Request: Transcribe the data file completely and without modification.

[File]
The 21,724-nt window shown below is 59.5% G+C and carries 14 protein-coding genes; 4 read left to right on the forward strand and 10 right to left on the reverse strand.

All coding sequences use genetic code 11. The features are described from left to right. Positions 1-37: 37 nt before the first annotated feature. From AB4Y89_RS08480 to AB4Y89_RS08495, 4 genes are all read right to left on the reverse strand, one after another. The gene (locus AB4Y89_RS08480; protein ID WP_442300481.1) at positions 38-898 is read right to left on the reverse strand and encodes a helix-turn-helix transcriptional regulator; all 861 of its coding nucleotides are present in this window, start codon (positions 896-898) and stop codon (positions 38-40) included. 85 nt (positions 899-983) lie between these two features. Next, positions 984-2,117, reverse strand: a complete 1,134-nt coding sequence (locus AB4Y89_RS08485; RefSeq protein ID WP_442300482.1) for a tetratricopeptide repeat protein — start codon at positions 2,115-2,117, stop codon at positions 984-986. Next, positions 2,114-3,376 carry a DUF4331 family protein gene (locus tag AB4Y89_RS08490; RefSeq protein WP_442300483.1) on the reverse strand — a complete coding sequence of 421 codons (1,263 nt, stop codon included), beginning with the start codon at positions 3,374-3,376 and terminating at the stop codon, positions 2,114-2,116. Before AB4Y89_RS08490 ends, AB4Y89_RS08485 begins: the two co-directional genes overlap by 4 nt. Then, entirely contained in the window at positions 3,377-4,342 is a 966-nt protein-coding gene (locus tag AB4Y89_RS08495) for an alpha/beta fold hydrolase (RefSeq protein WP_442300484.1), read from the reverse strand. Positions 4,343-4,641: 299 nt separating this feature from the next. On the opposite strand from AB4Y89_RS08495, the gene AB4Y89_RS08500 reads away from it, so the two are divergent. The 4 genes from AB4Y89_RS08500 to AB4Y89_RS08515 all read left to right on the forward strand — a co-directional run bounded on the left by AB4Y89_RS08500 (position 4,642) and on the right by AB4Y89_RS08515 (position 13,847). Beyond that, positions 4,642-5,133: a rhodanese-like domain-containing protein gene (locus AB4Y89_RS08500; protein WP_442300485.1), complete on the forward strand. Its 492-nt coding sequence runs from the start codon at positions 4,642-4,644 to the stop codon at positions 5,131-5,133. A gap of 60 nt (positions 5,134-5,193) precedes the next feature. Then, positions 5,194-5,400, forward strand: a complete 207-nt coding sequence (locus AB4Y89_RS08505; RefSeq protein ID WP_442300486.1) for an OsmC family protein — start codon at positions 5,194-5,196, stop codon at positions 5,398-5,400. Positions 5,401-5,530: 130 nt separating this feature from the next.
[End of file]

The 21,724-nt window shown below is 59.5% G+C and carries 14 protein-coding genes; 4 read left to right on the forward strand and 10 right to left on the reverse strand.

All coding sequences use genetic code 11. The features are described from left to right. Positions 1-37: 37 nt before the first annotated feature. From AB4Y89_RS08480 to AB4Y89_RS08495, 4 genes are all read right to left on the reverse strand, one after another. The gene (locus AB4Y89_RS08480; protein ID WP_442300481.1) at positions 38-898 is read right to left on the reverse strand and encodes a helix-turn-helix transcriptional regulator; all 861 of its coding nucleotides are present in this window, start codon (positions 896-898) and stop codon (positions 38-40) included. 85 nt (positions 899-983) lie between these two features. Next, positions 984-2,117, reverse strand: a complete 1,134-nt coding sequence (locus AB4Y89_RS08485; RefSeq protein ID WP_442300482.1) for a tetratricopeptide repeat protein — start codon at positions 2,115-2,117, stop codon at positions 984-986. Next, positions 2,114-3,376 carry a DUF4331 family protein gene (locus tag AB4Y89_RS08490; RefSeq protein WP_442300483.1) on the reverse strand — a complete coding sequence of 421 codons (1,263 nt, stop codon included), beginning with the start codon at positions 3,374-3,376 and terminating at the stop codon, positions 2,114-2,116. Before AB4Y89_RS08490 ends, AB4Y89_RS08485 begins: the two co-directional genes overlap by 4 nt. Then, entirely contained in the window at positions 3,377-4,342 is a 966-nt protein-coding gene (locus tag AB4Y89_RS08495) for an alpha/beta fold hydrolase (RefSeq protein WP_442300484.1), read from the reverse strand. Positions 4,343-4,641: 299 nt separating this feature from the next. On the opposite strand from AB4Y89_RS08495, the gene AB4Y89_RS08500 reads away from it, so the two are divergent. The 4 genes from AB4Y89_RS08500 to AB4Y89_RS08515 all read left to right on the forward strand — a co-directional run bounded on the left by AB4Y89_RS08500 (position 4,642) and on the right by AB4Y89_RS08515 (position 13,847). Beyond that, positions 4,642-5,133: a rhodanese-like domain-containing protein gene (locus AB4Y89_RS08500; protein WP_442300485.1), complete on the forward strand. Its 492-nt coding sequence runs from the start codon at positions 4,642-4,644 to the stop codon at positions 5,131-5,133. A gap of 60 nt (positions 5,134-5,193) precedes the next feature. Then, positions 5,194-5,400, forward strand: a complete 207-nt coding sequence (locus AB4Y89_RS08505; RefSeq protein ID WP_442300486.1) for an OsmC family protein — start codon at positions 5,194-5,196, stop codon at positions 5,398-5,400. Positions 5,401-5,530: 130 nt separating this feature from the next.